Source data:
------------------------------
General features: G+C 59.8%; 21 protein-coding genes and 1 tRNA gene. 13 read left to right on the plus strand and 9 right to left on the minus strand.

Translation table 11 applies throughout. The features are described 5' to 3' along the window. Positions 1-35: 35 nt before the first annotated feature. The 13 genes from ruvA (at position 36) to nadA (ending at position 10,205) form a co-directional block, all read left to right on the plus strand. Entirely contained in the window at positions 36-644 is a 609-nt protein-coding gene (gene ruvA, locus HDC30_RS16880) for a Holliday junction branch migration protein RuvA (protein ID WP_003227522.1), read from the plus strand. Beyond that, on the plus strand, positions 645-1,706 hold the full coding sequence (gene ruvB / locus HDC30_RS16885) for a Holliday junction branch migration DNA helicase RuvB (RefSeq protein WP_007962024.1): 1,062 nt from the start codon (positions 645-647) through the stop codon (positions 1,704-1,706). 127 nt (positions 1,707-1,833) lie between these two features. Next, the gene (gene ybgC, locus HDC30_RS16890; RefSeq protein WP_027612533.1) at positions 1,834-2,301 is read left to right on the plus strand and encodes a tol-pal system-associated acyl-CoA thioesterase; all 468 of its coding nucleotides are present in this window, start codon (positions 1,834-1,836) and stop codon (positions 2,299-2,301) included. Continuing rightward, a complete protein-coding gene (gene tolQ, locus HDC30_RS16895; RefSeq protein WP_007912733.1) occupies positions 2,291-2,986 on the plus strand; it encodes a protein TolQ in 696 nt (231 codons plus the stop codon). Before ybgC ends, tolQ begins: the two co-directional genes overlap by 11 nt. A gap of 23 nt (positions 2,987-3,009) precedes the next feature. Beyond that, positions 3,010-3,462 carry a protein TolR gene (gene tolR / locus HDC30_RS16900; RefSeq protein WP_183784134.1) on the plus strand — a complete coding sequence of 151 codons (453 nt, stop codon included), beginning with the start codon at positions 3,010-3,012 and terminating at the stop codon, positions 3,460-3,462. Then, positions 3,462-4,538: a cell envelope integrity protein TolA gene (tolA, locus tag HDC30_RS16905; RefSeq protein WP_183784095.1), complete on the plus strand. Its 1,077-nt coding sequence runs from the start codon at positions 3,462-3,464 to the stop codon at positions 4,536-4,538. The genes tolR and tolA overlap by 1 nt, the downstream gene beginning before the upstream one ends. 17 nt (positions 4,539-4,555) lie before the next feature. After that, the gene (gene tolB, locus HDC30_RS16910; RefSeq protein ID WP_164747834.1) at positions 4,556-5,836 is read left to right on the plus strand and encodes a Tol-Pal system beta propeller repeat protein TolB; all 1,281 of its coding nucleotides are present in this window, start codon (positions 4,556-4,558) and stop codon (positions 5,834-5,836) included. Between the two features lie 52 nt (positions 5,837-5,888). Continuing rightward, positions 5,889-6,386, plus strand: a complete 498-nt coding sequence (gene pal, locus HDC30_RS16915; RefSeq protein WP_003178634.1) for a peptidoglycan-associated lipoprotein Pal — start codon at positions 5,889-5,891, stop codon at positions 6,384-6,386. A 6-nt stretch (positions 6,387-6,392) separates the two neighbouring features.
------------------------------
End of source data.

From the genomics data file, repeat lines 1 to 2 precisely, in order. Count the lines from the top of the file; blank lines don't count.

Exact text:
General features: G+C 59.8%; 21 protein-coding genes and 1 tRNA gene. 13 read left to right on the plus strand and 9 right to left on the minus strand.

Translation table 11 applies throughout. The features are described 5' to 3' along the window. Positions 1-35: 35 nt before the first annotated feature. The 13 genes from ruvA (at position 36) to nadA (ending at position 10,205) form a co-directional block, all read left to right on the plus strand. Entirely contained in the window at positions 36-644 is a 609-nt protein-coding gene (gene ruvA, locus HDC30_RS16880) for a Holliday junction branch migration protein RuvA (protein ID WP_003227522.1), read from the plus strand. Beyond that, on the plus strand, positions 645-1,706 hold the full coding sequence (gene ruvB / locus HDC30_RS16885) for a Holliday junction branch migration DNA helicase RuvB (RefSeq protein WP_007962024.1): 1,062 nt from the start codon (positions 645-647) through the stop codon (positions 1,704-1,706). 127 nt (positions 1,707-1,833) lie between these two features. Next, the gene (gene ybgC, locus HDC30_RS16890; RefSeq protein WP_027612533.1) at positions 1,834-2,301 is read left to right on the plus strand and encodes a tol-pal system-associated acyl-CoA thioesterase; all 468 of its coding nucleotides are present in this window, start codon (positions 1,834-1,836) and stop codon (positions 2,299-2,301) included. Continuing rightward, a complete protein-coding gene (gene tolQ, locus HDC30_RS16895; RefSeq protein WP_007912733.1) occupies positions 2,291-2,986 on the plus strand; it encodes a protein TolQ in 696 nt (231 codons plus the stop codon). Before ybgC ends, tolQ begins: the two co-directional genes overlap by 11 nt. A gap of 23 nt (positions 2,987-3,009) precedes the next feature. Beyond that, positions 3,010-3,462 carry a protein TolR gene (gene tolR / locus HDC30_RS16900; RefSeq protein WP_183784134.1) on the plus strand — a complete coding sequence of 151 codons (453 nt, stop codon included), beginning with the start codon at positions 3,010-3,012 and terminating at the stop codon, positions 3,460-3,462. Then, positions 3,462-4,538: a cell envelope integrity protein TolA gene (tolA, locus tag HDC30_RS16905; RefSeq protein WP_183784095.1), complete on the plus strand. Its 1,077-nt coding sequence runs from the start codon at positions 3,462-3,464 to the stop codon at positions 4,536-4,538. The genes tolR and tolA overlap by 1 nt, the downstream gene beginning before the upstream one ends. 17 nt (positions 4,539-4,555) lie before the next feature. After that, the gene (gene tolB, locus HDC30_RS16910; RefSeq protein ID WP_164747834.1) at positions 4,556-5,836 is read left to right on the plus strand and encodes a Tol-Pal system beta propeller repeat protein TolB; all 1,281 of its coding nucleotides are present in this window, start codon (positions 4,556-4,558) and stop codon (positions 5,834-5,836) included. Between the two features lie 52 nt (positions 5,837-5,888). Continuing rightward, positions 5,889-6,386, plus strand: a complete 498-nt coding sequence (gene pal, locus HDC30_RS16915; RefSeq protein WP_003178634.1) for a peptidoglycan-associated lipoprotein Pal — start codon at positions 5,889-5,891, stop codon at positions 6,384-6,386. A 6-nt stretch (positions 6,387-6,392) separates the two neighbouring features.